As we were talking, several men came over to us. They had heard that George Neumayr was there and were trying to locate them. They mentioned that they saw police at every entrance to the parish grounds. They and the lady went off to find Neumayr.
At about 5:15 I headed to my car and drove to the other entrances. Both were towards the back, away from Mass Ave. I took pictures. Here’s one to the west of the church, Yes, you are looking at three county cruisers.
The bottom picture is the last entrance to the east of the church, at Kirkwood and Jordan. Two cruisers block that entrance.
So there you have it – six cruisers in total! I didn’t know that Montgomery County was so crime-free that they could spare six or more officers to basically sit in the parking lot of Little Flower and twiddle their thumbs. I certainly hope no real crimes (you know, things like rape and murder and theft, etc) happened with these cops just sitting there.
Of what was the chancery and/or parish afraid? Were they afraid that Neumayr or I or someone else might have dared to (gasp!) ask the cardinal a question? Neumayr asked one of them who called them there. The officer said their lieutenant ordered them there. That makes sense; those officers really had no say; they were dispatched to Little Flower so off they went. The question is, who requested their presence, and why? We Montgomery County citizens have a right to know for that was paid by our tax dollars.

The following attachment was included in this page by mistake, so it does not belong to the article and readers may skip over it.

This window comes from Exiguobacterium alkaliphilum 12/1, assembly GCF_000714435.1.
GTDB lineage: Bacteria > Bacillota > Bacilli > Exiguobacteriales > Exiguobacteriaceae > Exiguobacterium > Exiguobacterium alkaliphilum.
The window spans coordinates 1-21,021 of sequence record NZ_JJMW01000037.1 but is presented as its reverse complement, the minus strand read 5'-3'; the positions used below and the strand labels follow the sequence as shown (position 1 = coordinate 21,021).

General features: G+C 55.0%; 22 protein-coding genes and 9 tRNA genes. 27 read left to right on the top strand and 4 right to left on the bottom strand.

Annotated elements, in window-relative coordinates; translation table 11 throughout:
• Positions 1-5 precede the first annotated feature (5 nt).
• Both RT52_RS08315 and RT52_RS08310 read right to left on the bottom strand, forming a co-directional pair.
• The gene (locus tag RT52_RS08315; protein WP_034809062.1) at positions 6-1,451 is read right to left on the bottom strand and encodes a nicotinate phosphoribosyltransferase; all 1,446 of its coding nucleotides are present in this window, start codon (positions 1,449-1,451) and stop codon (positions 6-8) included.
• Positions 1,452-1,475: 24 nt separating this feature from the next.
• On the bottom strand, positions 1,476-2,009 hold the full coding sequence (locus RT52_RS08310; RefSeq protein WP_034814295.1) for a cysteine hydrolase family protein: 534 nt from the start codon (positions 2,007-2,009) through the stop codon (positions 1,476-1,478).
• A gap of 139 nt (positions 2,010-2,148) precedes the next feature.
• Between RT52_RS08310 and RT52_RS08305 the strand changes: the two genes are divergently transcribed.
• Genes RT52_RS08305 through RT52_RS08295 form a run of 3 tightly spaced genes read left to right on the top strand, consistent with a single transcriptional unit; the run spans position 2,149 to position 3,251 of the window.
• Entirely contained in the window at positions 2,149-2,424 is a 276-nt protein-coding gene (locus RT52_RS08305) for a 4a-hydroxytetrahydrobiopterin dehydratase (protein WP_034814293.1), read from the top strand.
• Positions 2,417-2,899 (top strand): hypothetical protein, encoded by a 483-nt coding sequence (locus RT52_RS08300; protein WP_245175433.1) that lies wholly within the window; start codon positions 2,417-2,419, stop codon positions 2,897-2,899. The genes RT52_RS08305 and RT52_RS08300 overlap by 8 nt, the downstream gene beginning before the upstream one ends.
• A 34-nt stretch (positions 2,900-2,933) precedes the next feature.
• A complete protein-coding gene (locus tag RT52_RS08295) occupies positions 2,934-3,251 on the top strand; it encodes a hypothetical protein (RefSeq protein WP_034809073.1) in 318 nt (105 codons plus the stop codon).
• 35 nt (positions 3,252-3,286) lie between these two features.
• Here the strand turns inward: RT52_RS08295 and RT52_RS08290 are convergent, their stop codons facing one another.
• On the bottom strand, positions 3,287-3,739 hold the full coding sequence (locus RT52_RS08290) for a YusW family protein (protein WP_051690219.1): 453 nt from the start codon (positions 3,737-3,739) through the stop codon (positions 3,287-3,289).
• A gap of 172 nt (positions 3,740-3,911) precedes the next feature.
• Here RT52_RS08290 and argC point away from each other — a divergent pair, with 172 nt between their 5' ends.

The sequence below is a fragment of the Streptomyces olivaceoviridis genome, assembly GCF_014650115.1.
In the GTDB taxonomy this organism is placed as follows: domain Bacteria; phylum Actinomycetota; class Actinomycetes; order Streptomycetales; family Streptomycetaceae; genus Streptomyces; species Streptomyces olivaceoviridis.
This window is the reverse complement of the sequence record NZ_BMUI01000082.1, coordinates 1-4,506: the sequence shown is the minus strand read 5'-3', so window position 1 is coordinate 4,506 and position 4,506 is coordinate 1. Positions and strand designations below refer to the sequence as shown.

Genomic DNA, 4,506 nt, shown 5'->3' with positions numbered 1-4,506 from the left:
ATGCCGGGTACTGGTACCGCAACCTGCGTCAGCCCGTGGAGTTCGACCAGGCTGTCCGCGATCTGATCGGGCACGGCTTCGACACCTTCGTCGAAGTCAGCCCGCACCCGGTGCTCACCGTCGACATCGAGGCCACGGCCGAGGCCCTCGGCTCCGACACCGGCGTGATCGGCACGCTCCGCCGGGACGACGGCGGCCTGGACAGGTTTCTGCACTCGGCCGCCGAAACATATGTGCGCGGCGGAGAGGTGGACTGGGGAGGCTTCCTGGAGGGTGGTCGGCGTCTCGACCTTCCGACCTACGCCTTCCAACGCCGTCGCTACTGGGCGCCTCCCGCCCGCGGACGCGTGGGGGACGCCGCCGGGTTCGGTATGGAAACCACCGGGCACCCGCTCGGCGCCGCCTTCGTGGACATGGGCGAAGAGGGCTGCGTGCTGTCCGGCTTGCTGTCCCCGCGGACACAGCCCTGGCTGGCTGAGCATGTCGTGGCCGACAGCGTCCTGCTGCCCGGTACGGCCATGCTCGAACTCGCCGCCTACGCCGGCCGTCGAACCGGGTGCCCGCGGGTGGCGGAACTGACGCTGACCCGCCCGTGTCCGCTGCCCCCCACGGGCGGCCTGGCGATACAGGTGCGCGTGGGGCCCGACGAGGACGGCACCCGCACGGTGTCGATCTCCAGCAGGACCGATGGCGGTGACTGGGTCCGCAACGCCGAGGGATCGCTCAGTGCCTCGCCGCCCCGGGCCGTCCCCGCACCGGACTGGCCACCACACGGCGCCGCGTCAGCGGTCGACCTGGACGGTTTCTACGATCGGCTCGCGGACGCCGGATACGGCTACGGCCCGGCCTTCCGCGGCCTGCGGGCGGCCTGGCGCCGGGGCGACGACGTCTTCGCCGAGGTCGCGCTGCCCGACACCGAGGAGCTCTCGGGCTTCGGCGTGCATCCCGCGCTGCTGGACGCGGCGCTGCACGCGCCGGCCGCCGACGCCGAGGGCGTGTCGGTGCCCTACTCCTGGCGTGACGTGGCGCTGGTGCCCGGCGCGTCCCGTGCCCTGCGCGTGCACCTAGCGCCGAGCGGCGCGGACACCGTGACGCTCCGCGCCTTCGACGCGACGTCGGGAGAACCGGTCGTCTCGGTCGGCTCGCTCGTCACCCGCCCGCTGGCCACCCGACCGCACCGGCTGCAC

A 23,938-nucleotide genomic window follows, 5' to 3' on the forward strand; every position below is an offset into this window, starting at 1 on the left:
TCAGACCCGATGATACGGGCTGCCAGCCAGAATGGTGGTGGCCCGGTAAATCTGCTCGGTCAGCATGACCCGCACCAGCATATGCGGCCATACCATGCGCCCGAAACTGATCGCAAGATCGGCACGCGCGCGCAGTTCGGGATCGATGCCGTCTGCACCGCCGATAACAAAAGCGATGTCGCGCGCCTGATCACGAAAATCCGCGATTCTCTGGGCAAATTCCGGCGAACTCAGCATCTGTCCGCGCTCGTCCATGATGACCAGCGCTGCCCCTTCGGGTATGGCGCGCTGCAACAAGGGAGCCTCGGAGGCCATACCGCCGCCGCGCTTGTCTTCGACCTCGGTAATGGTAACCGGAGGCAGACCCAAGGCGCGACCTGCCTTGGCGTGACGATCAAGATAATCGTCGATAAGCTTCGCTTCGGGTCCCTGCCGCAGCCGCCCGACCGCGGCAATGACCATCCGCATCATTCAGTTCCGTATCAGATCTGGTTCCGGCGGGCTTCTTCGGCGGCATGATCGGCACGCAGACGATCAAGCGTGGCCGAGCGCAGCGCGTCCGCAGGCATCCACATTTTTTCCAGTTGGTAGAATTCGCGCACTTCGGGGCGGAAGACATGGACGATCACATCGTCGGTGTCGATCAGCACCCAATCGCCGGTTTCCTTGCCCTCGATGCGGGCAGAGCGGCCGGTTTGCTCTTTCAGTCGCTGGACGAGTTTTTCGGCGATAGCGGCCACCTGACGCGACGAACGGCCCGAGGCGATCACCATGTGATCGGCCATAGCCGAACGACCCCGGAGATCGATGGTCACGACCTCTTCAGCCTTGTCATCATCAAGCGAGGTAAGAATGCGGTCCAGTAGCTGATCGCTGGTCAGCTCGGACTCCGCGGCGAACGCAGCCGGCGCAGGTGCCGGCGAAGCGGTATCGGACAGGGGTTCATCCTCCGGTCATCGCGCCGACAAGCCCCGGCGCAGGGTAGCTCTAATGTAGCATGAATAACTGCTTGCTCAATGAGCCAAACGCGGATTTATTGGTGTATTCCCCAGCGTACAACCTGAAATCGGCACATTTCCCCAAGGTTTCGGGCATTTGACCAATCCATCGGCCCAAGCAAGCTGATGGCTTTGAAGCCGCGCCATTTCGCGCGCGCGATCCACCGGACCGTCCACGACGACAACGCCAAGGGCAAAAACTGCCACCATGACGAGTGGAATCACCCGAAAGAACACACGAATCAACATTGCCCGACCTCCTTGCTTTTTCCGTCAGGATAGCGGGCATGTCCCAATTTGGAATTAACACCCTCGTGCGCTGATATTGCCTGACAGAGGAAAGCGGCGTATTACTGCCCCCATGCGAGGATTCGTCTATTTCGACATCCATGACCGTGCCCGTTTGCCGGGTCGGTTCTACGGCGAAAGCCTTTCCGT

So what happened inside that meeting? Were the priests allowed to voice their concerns? Or did they have the pope’s sanctimonious demands for “silence” (see here and here) cast into their teeth? (source)
The incident here illustrates a social and cultural problem larger than the Church, but certainly also one that affects her at least in the USA.
A careful observer of American culture will note that Americans tend to fluxuate between extremes. While extremes are found in every culture that manifest in diverse ways, there is no real sense of “balance” in American culture, at least in modern times. This is not to say that there is not such a concept as “right” and “wrong”, or “yes” and “no”, but that it tends to postulate absolute answers for non-absolute questions, resulting in the making relative that which is absolute and absolute that which is relative.